Long-term care 101: What is it? Why plan for it? Who pays for it? Important recent changes.
What is Long-Term Care?
Long-term care is a form of healthcare that assists patients in carrying out necessary activities of daily living; among other activities, this includes bathing, dressing, transferring to a toilet, and eating.
Additionally, long-term care assists those who have suffered from severe cognitive impairments requiring substantial supervision such as Alzheimer’s disease or dementia.
Other examples of conditions that may require long-term care include: a fracture from a fall, arthritis, a stroke, cardio vascular disorder, severe diabetes, multiple sclerosis, or a car accident.
Commonly used long-term care facilities include: home health services, assisted living facilities, physical or occupational therapies, adult day care, and personal care.
Why Plan for It?
Clients often ask us when they should start planning for long-term care.
Here’s how we think about it:
- When you buy a car, you buy auto insurance
- When you buy a home, you buy home insurance
- When you plan for income replacement you buy disability insurance
And so the comparisons continue.
When you plan for retirement, you should start planning for long-term care insurance. Long-term care insurance is a critical part of retirement planning. Consider these statistics:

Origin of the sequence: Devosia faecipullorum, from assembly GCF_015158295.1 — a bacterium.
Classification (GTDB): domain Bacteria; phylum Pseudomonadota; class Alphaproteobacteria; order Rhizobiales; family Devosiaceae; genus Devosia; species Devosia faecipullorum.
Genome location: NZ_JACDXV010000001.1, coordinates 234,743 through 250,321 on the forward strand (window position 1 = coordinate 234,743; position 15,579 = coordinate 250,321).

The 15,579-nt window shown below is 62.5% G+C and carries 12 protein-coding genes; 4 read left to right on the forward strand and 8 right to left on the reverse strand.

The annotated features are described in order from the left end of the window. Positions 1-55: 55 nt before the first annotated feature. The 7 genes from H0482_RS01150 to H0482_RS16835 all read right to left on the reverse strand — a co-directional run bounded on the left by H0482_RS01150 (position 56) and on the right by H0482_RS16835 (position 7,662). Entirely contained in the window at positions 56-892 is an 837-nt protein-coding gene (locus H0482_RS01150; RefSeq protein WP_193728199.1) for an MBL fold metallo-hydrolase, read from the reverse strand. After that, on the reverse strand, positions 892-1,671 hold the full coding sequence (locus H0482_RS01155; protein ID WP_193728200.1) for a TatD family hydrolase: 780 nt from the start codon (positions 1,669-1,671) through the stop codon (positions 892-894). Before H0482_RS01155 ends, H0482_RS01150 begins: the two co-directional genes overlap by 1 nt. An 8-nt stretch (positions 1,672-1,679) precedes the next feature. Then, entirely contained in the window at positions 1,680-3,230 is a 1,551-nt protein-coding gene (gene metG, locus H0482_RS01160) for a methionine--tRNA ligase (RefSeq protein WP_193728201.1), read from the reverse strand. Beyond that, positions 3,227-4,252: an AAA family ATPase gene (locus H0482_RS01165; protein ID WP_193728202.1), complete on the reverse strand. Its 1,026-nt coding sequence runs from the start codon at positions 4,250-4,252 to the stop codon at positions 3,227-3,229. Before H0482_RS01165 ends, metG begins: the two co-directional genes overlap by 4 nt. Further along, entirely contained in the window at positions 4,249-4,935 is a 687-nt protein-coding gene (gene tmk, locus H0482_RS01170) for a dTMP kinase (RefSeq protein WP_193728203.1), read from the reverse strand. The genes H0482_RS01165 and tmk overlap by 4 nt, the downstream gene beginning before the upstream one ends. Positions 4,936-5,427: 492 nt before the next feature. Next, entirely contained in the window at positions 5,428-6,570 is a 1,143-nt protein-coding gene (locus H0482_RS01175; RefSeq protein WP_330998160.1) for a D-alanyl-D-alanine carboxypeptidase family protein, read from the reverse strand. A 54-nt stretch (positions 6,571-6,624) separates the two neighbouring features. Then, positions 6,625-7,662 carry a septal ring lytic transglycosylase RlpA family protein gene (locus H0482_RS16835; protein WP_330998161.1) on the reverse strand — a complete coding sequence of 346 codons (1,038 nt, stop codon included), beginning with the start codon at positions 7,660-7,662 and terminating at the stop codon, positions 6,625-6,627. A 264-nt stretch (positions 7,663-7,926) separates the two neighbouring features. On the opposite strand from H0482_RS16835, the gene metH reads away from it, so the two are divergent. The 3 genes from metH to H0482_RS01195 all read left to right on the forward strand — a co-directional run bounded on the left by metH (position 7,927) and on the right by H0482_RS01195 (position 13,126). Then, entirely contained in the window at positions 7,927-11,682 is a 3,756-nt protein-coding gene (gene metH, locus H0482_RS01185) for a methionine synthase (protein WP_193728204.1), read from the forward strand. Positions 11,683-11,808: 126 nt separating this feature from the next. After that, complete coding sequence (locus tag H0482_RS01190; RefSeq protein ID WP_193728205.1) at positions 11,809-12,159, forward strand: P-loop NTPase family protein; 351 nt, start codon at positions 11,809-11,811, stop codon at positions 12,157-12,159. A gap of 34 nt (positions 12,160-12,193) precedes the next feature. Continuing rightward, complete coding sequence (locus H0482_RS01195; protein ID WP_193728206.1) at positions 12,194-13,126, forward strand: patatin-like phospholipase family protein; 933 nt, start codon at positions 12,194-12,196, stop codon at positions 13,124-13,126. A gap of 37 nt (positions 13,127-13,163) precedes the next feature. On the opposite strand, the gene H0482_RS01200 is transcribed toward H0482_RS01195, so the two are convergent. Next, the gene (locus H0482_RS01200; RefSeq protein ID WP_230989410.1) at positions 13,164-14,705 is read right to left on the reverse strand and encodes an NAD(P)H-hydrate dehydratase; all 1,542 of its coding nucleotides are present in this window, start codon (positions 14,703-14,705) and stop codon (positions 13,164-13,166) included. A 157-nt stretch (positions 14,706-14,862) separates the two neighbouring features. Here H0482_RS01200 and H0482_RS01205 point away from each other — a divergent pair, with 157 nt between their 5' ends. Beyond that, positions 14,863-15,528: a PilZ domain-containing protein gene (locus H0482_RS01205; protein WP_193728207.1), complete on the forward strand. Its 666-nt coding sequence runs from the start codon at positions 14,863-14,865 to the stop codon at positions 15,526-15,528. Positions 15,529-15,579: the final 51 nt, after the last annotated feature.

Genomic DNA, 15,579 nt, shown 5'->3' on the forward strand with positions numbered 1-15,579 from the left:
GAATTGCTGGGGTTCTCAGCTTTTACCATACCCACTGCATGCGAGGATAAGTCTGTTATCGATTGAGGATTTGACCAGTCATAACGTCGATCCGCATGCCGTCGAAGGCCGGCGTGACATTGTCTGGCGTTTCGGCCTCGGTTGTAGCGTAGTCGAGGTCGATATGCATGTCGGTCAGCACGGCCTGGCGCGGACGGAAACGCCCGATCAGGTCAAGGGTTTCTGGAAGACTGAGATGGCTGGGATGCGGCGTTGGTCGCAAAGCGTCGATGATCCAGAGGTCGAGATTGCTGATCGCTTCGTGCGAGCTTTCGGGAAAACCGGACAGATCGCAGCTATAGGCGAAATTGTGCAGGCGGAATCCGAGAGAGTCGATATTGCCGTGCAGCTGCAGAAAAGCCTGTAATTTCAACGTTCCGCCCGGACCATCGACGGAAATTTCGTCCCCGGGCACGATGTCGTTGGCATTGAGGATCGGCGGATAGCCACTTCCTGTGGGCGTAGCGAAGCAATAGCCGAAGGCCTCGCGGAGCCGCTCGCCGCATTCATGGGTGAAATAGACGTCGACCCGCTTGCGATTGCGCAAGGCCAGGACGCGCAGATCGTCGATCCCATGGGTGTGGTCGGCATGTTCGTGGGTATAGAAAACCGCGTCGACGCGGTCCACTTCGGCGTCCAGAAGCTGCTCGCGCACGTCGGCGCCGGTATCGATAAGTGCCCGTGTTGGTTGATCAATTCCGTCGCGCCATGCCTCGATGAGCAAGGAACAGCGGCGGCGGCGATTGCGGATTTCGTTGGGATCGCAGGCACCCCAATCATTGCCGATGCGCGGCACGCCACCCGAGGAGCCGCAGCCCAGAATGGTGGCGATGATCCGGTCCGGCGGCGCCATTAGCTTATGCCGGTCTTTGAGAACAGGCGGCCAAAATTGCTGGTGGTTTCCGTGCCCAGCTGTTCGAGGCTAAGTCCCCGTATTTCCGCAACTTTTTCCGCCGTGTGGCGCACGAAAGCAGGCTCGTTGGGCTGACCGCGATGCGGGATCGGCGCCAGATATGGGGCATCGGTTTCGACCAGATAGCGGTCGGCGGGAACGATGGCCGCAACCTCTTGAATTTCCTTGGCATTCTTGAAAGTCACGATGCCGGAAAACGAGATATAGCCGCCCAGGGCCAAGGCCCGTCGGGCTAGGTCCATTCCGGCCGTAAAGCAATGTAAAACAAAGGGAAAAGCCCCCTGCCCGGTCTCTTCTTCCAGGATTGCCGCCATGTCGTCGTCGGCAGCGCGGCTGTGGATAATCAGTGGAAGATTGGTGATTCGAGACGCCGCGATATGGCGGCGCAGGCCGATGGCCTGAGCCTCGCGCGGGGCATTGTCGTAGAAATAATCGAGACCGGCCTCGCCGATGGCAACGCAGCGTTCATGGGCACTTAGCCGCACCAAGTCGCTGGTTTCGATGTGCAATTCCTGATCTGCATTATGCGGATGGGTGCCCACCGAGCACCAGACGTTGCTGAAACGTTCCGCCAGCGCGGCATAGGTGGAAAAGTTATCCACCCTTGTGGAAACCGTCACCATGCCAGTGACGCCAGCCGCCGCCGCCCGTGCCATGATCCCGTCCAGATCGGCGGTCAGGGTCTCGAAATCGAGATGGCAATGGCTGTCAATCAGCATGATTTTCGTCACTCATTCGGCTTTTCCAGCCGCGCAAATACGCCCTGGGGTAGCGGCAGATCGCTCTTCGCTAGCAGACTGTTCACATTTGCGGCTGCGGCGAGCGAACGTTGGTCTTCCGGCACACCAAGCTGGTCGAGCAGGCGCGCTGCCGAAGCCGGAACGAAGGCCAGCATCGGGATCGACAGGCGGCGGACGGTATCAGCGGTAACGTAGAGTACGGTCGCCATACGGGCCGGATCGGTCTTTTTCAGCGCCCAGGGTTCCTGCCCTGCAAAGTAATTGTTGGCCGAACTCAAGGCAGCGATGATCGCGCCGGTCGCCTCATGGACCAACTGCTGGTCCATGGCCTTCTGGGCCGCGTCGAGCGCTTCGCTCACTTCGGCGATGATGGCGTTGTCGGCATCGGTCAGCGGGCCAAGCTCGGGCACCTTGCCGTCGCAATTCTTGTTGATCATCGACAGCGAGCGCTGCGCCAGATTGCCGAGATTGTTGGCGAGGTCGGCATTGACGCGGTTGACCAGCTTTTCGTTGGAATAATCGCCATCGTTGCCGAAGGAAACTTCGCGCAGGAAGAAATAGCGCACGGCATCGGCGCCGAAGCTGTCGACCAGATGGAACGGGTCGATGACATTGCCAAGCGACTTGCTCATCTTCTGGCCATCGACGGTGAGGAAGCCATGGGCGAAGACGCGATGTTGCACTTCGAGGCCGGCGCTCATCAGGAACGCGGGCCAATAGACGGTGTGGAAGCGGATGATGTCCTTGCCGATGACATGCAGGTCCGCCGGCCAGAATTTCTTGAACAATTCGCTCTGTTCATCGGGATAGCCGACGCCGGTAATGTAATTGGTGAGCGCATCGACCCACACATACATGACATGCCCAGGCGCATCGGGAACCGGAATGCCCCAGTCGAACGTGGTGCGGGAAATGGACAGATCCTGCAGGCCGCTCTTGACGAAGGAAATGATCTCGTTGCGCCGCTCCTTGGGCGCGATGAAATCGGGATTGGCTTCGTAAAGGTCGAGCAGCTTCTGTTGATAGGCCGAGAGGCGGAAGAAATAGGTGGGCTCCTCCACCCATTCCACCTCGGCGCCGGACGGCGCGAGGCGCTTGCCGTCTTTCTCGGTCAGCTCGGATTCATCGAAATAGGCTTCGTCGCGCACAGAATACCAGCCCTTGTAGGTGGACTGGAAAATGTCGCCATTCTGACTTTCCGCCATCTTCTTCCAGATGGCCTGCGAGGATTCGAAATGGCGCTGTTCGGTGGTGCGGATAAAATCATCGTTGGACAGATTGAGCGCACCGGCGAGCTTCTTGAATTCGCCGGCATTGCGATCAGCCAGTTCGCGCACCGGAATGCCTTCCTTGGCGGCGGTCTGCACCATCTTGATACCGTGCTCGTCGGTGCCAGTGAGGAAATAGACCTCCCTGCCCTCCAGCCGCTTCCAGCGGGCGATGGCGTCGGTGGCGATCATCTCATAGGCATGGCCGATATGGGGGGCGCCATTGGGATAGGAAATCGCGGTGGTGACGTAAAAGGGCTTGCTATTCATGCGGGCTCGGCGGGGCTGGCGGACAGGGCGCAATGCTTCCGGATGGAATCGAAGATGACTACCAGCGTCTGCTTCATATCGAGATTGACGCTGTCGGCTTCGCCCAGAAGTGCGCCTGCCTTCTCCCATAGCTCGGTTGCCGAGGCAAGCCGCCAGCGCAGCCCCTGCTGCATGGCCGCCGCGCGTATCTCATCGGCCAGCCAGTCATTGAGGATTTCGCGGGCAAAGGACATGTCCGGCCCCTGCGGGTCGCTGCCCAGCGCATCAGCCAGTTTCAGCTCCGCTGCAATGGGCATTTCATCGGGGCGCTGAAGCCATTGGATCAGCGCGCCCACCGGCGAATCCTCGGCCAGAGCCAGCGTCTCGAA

- Probability of loss from a fire: 0.0008 %
- Probability of a major auto accident: < 1%
- Probability of needing hospitalization in your lifetime: 10%
- Probability of developing Alzheimer’s: 11-15%
- Probability of needing long-term care: >75%
In fact, at age 65, there is a lifetime change of more than 40% of entering a nursing home (of which 10% of the population will stay longer than 5 years). At age 65, women have a 1 in 2 risk of entering a nursing home and men have a 1 in 3 risk.
Given those odds, failure to properly plan for long-term care can be a costly mistake. Think about the projected average costs of long-term care in New York City: a home health aid costs ~$150 per day and a good nursing home can cost upwards of $450 per day. When you multiply that out with a cost of living factor, it becomes very expensive very quickly.
Why plan for long-term care? There are both financial and non-financial reasons:
1. Protect your family from being the primary care givers.
2. Ensure that your family has enough income and can maintain their lifestyles without eroding it to pay for long-term care.
3. Protect financial assets and create a planned gift or legacy.
4. Pay for care with insurance money, not your own.
Who Will Pay for Long-Term Care if You Don’t?
- Private health insurance? No! Private health insurance is designed only for preventative and rehabilitative care, not long-term care.
- Medicaid? No! Medicaid is only a viable option after you have spent your income and assets down to the poverty level.
- Medicare? No! Medicare only pays for skilled care under specific conditions and under a limited basis (for only up to 100 days).
- So who does that leave to pay for it? You – or an insurance carrier!
Important Recent Changes
Change is coming. More and more companies are exiting the long-term care insurance marketplace. The importance of obtaining long-term care is more critical as one gets older. The longer you wait, the higher the probability of being denied coverage.
Next week, we will dive into why everyone needs long term care insurance.
This article was written by The Gassman Financial Group. To request a free consultation, click here.
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